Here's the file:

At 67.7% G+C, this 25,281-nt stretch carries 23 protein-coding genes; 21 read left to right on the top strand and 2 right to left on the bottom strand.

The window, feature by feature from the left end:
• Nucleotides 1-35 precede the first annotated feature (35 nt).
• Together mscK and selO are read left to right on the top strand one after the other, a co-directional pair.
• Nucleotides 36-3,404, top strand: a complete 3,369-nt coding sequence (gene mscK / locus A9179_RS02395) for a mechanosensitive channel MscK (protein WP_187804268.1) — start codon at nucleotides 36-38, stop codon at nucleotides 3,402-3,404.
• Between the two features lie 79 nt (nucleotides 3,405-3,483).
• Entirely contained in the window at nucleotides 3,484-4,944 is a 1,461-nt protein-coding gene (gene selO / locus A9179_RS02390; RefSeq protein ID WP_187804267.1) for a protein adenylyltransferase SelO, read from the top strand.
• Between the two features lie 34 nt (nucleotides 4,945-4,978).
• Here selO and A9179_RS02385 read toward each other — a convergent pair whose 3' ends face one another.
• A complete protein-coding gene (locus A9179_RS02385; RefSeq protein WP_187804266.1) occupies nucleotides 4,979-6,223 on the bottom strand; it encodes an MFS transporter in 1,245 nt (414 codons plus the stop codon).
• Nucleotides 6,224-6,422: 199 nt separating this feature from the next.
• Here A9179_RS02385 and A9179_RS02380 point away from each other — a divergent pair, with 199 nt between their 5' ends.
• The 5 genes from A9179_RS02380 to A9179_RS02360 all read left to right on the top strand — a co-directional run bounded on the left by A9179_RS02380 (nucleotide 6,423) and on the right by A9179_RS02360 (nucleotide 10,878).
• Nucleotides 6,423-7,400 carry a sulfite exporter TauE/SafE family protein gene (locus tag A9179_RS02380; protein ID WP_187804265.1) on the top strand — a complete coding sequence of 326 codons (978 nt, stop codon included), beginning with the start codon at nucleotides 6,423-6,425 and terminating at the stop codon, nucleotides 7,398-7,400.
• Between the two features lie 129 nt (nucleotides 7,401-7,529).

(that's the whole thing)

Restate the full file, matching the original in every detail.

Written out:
At 67.7% G+C, this 25,281-nt stretch carries 23 protein-coding genes; 21 read left to right on the top strand and 2 right to left on the bottom strand.

The window, feature by feature from the left end:
• Nucleotides 1-35 precede the first annotated feature (35 nt).
• Together mscK and selO are read left to right on the top strand one after the other, a co-directional pair.
• Nucleotides 36-3,404, top strand: a complete 3,369-nt coding sequence (gene mscK / locus A9179_RS02395) for a mechanosensitive channel MscK (protein WP_187804268.1) — start codon at nucleotides 36-38, stop codon at nucleotides 3,402-3,404.
• Between the two features lie 79 nt (nucleotides 3,405-3,483).
• Entirely contained in the window at nucleotides 3,484-4,944 is a 1,461-nt protein-coding gene (gene selO / locus A9179_RS02390; RefSeq protein ID WP_187804267.1) for a protein adenylyltransferase SelO, read from the top strand.
• Between the two features lie 34 nt (nucleotides 4,945-4,978).
• Here selO and A9179_RS02385 read toward each other — a convergent pair whose 3' ends face one another.
• A complete protein-coding gene (locus A9179_RS02385; RefSeq protein WP_187804266.1) occupies nucleotides 4,979-6,223 on the bottom strand; it encodes an MFS transporter in 1,245 nt (414 codons plus the stop codon).
• Nucleotides 6,224-6,422: 199 nt separating this feature from the next.
• Here A9179_RS02385 and A9179_RS02380 point away from each other — a divergent pair, with 199 nt between their 5' ends.
• The 5 genes from A9179_RS02380 to A9179_RS02360 all read left to right on the top strand — a co-directional run bounded on the left by A9179_RS02380 (nucleotide 6,423) and on the right by A9179_RS02360 (nucleotide 10,878).
• Nucleotides 6,423-7,400 carry a sulfite exporter TauE/SafE family protein gene (locus tag A9179_RS02380; protein ID WP_187804265.1) on the top strand — a complete coding sequence of 326 codons (978 nt, stop codon included), beginning with the start codon at nucleotides 6,423-6,425 and terminating at the stop codon, nucleotides 7,398-7,400.
• Between the two features lie 129 nt (nucleotides 7,401-7,529).